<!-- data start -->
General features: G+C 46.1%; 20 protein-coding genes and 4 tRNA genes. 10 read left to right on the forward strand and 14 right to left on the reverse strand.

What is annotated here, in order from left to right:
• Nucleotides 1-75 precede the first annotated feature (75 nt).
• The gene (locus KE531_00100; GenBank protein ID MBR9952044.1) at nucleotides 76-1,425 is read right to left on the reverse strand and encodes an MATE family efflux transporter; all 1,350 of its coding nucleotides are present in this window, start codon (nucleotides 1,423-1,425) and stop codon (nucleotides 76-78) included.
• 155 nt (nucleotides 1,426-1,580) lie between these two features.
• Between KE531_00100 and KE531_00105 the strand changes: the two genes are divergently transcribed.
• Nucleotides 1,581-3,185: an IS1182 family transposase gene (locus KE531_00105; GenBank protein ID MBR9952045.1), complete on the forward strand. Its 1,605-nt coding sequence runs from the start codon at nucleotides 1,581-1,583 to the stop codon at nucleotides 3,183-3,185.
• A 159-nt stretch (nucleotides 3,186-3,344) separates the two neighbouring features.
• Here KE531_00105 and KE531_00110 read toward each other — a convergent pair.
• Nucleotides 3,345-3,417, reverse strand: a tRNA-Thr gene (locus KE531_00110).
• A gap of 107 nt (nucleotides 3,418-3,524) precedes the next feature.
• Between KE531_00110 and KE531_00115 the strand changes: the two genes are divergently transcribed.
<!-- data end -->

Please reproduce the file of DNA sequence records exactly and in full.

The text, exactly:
General features: G+C 46.1%; 20 protein-coding genes and 4 tRNA genes. 10 read left to right on the forward strand and 14 right to left on the reverse strand.

What is annotated here, in order from left to right:
• Nucleotides 1-75 precede the first annotated feature (75 nt).
• The gene (locus KE531_00100; GenBank protein ID MBR9952044.1) at nucleotides 76-1,425 is read right to left on the reverse strand and encodes an MATE family efflux transporter; all 1,350 of its coding nucleotides are present in this window, start codon (nucleotides 1,423-1,425) and stop codon (nucleotides 76-78) included.
• 155 nt (nucleotides 1,426-1,580) lie between these two features.
• Between KE531_00100 and KE531_00105 the strand changes: the two genes are divergently transcribed.
• Nucleotides 1,581-3,185: an IS1182 family transposase gene (locus KE531_00105; GenBank protein ID MBR9952045.1), complete on the forward strand. Its 1,605-nt coding sequence runs from the start codon at nucleotides 1,581-1,583 to the stop codon at nucleotides 3,183-3,185.
• A 159-nt stretch (nucleotides 3,186-3,344) separates the two neighbouring features.
• Here KE531_00105 and KE531_00110 read toward each other — a convergent pair.
• Nucleotides 3,345-3,417, reverse strand: a tRNA-Thr gene (locus KE531_00110).
• A gap of 107 nt (nucleotides 3,418-3,524) precedes the next feature.
• Between KE531_00110 and KE531_00115 the strand changes: the two genes are divergently transcribed.